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Development of a novel oxide-oxide ceramic matrix composite for high temperature structural applications

Dearn, Sophie Clare (2015)
Ph.D. thesis, University of Birmingham.

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The introduction of ceramic matrix composites (CMCs) for structural applications in the hot section of a gas turbine provides many potential benefits over conventional alloy materials, including facilitating elevated operating temperatures. The development of an oxide-oxide CMC composed of commercially available Nextel 720 (3M) fibres within a porous alumina matrix was presented.

A simple, low cost processing method involving slurry impregnation and subsequent consolidation and densification was developed, facilitating the production of dried pre-impregnated fabric (‘pre-preg’) that can be stored in ambient conditions. Detailed investigation into the effect of three types of PVA binder, the effect of 0-20wt% additions of an alumina precursor (ACH), the influence of a bimodal particle distribution and the effect of sintering at temperatures between 1100 and 1300°C on processing and mechanical properties was completed in order to optimise the material.

The optimised composite material, composed of Nextel 720 fibres within a submicron alumina particle matrix with 10wt% ACH sintered at 1200°C, exhibited mean flexural strength >205MPa, short beam shear strength >12MPa and tensile strength >146MPa. These results were comparable to similar oxide CMCs previously reported, validating this material.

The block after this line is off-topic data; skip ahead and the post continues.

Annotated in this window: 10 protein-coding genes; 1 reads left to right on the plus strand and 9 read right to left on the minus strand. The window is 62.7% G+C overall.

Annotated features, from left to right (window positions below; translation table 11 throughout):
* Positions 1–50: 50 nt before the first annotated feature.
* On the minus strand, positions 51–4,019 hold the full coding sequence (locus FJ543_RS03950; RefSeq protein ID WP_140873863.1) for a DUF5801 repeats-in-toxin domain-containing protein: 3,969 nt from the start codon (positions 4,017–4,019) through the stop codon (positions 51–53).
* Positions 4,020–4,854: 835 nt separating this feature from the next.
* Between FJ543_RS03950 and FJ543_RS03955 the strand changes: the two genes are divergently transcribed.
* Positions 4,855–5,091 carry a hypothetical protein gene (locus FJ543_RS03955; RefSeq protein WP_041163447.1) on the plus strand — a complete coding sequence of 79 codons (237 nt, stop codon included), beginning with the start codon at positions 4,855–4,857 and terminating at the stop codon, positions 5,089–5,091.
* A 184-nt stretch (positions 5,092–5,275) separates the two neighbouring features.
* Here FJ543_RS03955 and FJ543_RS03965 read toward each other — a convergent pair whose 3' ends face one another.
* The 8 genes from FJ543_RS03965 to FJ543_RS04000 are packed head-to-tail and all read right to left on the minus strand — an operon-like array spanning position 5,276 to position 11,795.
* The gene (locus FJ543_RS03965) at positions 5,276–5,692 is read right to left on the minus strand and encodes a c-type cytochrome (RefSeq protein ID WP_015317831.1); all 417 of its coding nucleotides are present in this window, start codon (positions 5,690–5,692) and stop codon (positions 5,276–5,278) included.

Type of Work:Ph.D. thesis.
Supervisor(s):Bowen, Paul
School/Faculty:Colleges (2008 onwards) > College of Engineering & Physical Sciences
Department:Metallurgy and Materials
Subjects:TA Engineering (General). Civil engineering (General)
TN Mining engineering. Metallurgy
Institution:University of Birmingham
ID Code:5924
This unpublished thesis/dissertation is copyright of the author and/or third parties. The intellectual property rights of the author or third parties in respect of this work are as defined by The Copyright Designs and Patents Act 1988 or as modified by any successor legislation. Any use made of information contained in this thesis/dissertation must be in accordance with that legislation and must be properly acknowledged. Further distribution or reproduction in any format is prohibited without the permission of the copyright holder.
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